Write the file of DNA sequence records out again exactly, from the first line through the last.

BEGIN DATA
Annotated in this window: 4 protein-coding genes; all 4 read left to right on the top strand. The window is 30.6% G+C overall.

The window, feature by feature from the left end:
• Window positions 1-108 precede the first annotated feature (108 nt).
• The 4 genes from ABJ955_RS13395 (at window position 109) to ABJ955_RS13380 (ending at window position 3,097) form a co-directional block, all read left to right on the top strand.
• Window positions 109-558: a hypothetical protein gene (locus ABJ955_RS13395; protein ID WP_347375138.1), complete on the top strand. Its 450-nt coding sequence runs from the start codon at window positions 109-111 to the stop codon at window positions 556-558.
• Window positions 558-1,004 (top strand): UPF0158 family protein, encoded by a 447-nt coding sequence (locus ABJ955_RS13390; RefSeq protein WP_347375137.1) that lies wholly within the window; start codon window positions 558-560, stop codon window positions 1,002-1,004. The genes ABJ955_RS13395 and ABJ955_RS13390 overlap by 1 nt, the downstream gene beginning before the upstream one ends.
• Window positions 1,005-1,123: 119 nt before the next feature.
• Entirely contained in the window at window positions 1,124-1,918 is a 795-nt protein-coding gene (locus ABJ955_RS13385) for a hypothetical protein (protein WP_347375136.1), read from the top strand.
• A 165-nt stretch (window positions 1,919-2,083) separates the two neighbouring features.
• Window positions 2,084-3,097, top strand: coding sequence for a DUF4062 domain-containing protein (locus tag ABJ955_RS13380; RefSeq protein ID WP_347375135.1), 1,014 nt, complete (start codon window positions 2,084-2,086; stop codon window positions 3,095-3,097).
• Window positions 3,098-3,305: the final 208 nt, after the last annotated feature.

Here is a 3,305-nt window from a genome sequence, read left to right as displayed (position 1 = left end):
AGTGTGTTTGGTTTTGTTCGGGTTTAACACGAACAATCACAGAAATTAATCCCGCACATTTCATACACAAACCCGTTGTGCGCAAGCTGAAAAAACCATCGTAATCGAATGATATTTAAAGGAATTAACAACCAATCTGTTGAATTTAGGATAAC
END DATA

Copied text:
Annotated in this window: 4 protein-coding genes; all 4 read left to right on the top strand. The window is 30.6% G+C overall.

The window, feature by feature from the left end:
• Window positions 1-108 precede the first annotated feature (108 nt).
• The 4 genes from ABJ955_RS13395 (at window position 109) to ABJ955_RS13380 (ending at window position 3,097) form a co-directional block, all read left to right on the top strand.
• Window positions 109-558: a hypothetical protein gene (locus ABJ955_RS13395; protein ID WP_347375138.1), complete on the top strand. Its 450-nt coding sequence runs from the start codon at window positions 109-111 to the stop codon at window positions 556-558.
• Window positions 558-1,004 (top strand): UPF0158 family protein, encoded by a 447-nt coding sequence (locus ABJ955_RS13390; RefSeq protein WP_347375137.1) that lies wholly within the window; start codon window positions 558-560, stop codon window positions 1,002-1,004. The genes ABJ955_RS13395 and ABJ955_RS13390 overlap by 1 nt, the downstream gene beginning before the upstream one ends.
• Window positions 1,005-1,123: 119 nt before the next feature.
• Entirely contained in the window at window positions 1,124-1,918 is a 795-nt protein-coding gene (locus ABJ955_RS13385) for a hypothetical protein (protein WP_347375136.1), read from the top strand.
• A 165-nt stretch (window positions 1,919-2,083) separates the two neighbouring features.
• Window positions 2,084-3,097, top strand: coding sequence for a DUF4062 domain-containing protein (locus tag ABJ955_RS13380; RefSeq protein ID WP_347375135.1), 1,014 nt, complete (start codon window positions 2,084-2,086; stop codon window positions 3,095-3,097).
• Window positions 3,098-3,305: the final 208 nt, after the last annotated feature.

Here is a 3,305-nt window from a genome sequence, read left to right as displayed (position 1 = left end):
AGTGTGTTTGGTTTTGTTCGGGTTTAACACGAACAATCACAGAAATTAATCCCGCACATTTCATACACAAACCCGTTGTGCGCAAGCTGAAAAAACCATCGTAATCGAATGATATTTAAAGGAATTAACAACCAATCTGTTGAATTTAGGATAAC